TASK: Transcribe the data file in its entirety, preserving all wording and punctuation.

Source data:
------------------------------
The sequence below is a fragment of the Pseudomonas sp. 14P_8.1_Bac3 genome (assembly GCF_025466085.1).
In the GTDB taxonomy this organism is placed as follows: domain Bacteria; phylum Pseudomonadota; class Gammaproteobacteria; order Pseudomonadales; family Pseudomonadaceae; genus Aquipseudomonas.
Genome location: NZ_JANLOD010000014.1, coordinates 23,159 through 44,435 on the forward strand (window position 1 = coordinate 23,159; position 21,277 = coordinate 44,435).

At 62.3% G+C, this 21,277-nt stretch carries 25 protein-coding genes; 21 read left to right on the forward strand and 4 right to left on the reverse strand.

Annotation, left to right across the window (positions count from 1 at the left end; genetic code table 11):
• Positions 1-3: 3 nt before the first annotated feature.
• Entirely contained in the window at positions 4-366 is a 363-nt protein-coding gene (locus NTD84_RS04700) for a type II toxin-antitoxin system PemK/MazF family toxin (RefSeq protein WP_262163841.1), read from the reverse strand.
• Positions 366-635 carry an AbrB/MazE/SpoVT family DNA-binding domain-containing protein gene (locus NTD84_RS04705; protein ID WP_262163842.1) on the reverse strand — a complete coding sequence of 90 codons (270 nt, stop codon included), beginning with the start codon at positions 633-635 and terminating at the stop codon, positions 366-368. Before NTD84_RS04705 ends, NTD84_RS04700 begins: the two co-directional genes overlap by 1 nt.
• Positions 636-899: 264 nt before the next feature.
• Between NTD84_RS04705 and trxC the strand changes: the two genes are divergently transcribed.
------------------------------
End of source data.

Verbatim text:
The sequence below is a fragment of the Pseudomonas sp. 14P_8.1_Bac3 genome (assembly GCF_025466085.1).
In the GTDB taxonomy this organism is placed as follows: domain Bacteria; phylum Pseudomonadota; class Gammaproteobacteria; order Pseudomonadales; family Pseudomonadaceae; genus Aquipseudomonas.
Genome location: NZ_JANLOD010000014.1, coordinates 23,159 through 44,435 on the forward strand (window position 1 = coordinate 23,159; position 21,277 = coordinate 44,435).

At 62.3% G+C, this 21,277-nt stretch carries 25 protein-coding genes; 21 read left to right on the forward strand and 4 right to left on the reverse strand.

Annotation, left to right across the window (positions count from 1 at the left end; genetic code table 11):
• Positions 1-3: 3 nt before the first annotated feature.
• Entirely contained in the window at positions 4-366 is a 363-nt protein-coding gene (locus NTD84_RS04700) for a type II toxin-antitoxin system PemK/MazF family toxin (RefSeq protein WP_262163841.1), read from the reverse strand.
• Positions 366-635 carry an AbrB/MazE/SpoVT family DNA-binding domain-containing protein gene (locus NTD84_RS04705; protein ID WP_262163842.1) on the reverse strand — a complete coding sequence of 90 codons (270 nt, stop codon included), beginning with the start codon at positions 633-635 and terminating at the stop codon, positions 366-368. Before NTD84_RS04705 ends, NTD84_RS04700 begins: the two co-directional genes overlap by 1 nt.
• Positions 636-899: 264 nt before the next feature.
• Between NTD84_RS04705 and trxC the strand changes: the two genes are divergently transcribed.